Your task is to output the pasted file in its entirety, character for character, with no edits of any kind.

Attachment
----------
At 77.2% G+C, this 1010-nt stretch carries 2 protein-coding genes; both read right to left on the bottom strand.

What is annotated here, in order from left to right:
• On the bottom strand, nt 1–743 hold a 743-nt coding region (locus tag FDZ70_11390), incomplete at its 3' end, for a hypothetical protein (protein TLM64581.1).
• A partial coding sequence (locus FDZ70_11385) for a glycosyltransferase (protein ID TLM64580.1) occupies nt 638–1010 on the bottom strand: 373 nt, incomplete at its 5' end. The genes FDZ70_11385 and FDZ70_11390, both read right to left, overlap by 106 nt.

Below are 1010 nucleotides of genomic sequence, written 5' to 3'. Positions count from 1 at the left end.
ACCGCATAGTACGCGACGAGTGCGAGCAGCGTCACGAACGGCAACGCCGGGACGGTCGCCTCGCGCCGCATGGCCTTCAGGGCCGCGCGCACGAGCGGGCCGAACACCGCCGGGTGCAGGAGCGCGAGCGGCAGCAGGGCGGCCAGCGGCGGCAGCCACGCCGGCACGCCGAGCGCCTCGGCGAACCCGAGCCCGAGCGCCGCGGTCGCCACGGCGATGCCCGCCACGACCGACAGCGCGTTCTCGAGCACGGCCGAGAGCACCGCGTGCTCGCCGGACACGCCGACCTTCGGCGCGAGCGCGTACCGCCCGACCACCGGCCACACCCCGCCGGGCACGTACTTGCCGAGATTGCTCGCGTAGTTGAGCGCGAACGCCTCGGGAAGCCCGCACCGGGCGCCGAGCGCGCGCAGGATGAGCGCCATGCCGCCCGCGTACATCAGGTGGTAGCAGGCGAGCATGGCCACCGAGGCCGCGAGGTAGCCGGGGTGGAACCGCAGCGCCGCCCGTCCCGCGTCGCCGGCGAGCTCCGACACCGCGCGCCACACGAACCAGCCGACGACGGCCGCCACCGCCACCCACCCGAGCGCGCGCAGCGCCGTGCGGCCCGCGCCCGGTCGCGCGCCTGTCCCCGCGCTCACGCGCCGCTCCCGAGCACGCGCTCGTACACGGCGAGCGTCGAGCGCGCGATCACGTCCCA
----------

At 77.2% G+C, this 1010-nt stretch carries 2 protein-coding genes; both read right to left on the bottom strand.

What is annotated here, in order from left to right:
• On the bottom strand, nt 1–743 hold a 743-nt coding region (locus tag FDZ70_11390), incomplete at its 3' end, for a hypothetical protein (protein TLM64581.1).
• A partial coding sequence (locus FDZ70_11385) for a glycosyltransferase (protein ID TLM64580.1) occupies nt 638–1010 on the bottom strand: 373 nt, incomplete at its 5' end. The genes FDZ70_11385 and FDZ70_11390, both read right to left, overlap by 106 nt.

Below are 1010 nucleotides of genomic sequence, written 5' to 3'. Positions count from 1 at the left end.
ACCGCATAGTACGCGACGAGTGCGAGCAGCGTCACGAACGGCAACGCCGGGACGGTCGCCTCGCGCCGCATGGCCTTCAGGGCCGCGCGCACGAGCGGGCCGAACACCGCCGGGTGCAGGAGCGCGAGCGGCAGCAGGGCGGCCAGCGGCGGCAGCCACGCCGGCACGCCGAGCGCCTCGGCGAACCCGAGCCCGAGCGCCGCGGTCGCCACGGCGATGCCCGCCACGACCGACAGCGCGTTCTCGAGCACGGCCGAGAGCACCGCGTGCTCGCCGGACACGCCGACCTTCGGCGCGAGCGCGTACCGCCCGACCACCGGCCACACCCCGCCGGGCACGTACTTGCCGAGATTGCTCGCGTAGTTGAGCGCGAACGCCTCGGGAAGCCCGCACCGGGCGCCGAGCGCGCGCAGGATGAGCGCCATGCCGCCCGCGTACATCAGGTGGTAGCAGGCGAGCATGGCCACCGAGGCCGCGAGGTAGCCGGGGTGGAACCGCAGCGCCGCCCGTCCCGCGTCGCCGGCGAGCTCCGACACCGCGCGCCACACGAACCAGCCGACGACGGCCGCCACCGCCACCCACCCGAGCGCGCGCAGCGCCGTGCGGCCCGCGCCCGGTCGCGCGCCTGTCCCCGCGCTCACGCGCCGCTCCCGAGCACGCGCTCGTACACGGCGAGCGTCGAGCGCGCGATCACGTCCCA